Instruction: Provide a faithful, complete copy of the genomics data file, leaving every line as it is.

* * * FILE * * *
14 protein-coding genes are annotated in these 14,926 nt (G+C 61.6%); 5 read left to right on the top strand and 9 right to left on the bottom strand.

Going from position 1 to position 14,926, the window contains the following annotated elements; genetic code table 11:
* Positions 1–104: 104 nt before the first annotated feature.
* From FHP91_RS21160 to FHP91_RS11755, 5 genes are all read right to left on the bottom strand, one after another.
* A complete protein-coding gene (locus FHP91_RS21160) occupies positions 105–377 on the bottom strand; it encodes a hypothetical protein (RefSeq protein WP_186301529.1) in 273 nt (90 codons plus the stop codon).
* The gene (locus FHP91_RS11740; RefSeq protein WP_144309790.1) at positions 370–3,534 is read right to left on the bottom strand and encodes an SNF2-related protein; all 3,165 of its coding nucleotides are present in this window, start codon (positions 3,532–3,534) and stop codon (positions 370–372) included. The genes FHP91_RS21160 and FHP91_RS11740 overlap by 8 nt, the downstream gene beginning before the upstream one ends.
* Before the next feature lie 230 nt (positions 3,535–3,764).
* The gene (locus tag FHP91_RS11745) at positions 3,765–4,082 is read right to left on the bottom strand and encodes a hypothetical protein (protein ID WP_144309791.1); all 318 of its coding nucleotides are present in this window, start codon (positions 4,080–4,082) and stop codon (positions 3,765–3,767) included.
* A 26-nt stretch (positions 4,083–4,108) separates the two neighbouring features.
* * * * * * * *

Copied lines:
14 protein-coding genes are annotated in these 14,926 nt (G+C 61.6%); 5 read left to right on the top strand and 9 right to left on the bottom strand.

Going from position 1 to position 14,926, the window contains the following annotated elements; genetic code table 11:
* Positions 1–104: 104 nt before the first annotated feature.
* From FHP91_RS21160 to FHP91_RS11755, 5 genes are all read right to left on the bottom strand, one after another.
* A complete protein-coding gene (locus FHP91_RS21160) occupies positions 105–377 on the bottom strand; it encodes a hypothetical protein (RefSeq protein WP_186301529.1) in 273 nt (90 codons plus the stop codon).
* The gene (locus FHP91_RS11740; RefSeq protein WP_144309790.1) at positions 370–3,534 is read right to left on the bottom strand and encodes an SNF2-related protein; all 3,165 of its coding nucleotides are present in this window, start codon (positions 3,532–3,534) and stop codon (positions 370–372) included. The genes FHP91_RS21160 and FHP91_RS11740 overlap by 8 nt, the downstream gene beginning before the upstream one ends.
* Before the next feature lie 230 nt (positions 3,535–3,764).
* The gene (locus tag FHP91_RS11745) at positions 3,765–4,082 is read right to left on the bottom strand and encodes a hypothetical protein (protein ID WP_144309791.1); all 318 of its coding nucleotides are present in this window, start codon (positions 4,080–4,082) and stop codon (positions 3,765–3,767) included.
* A 26-nt stretch (positions 4,083–4,108) separates the two neighbouring features.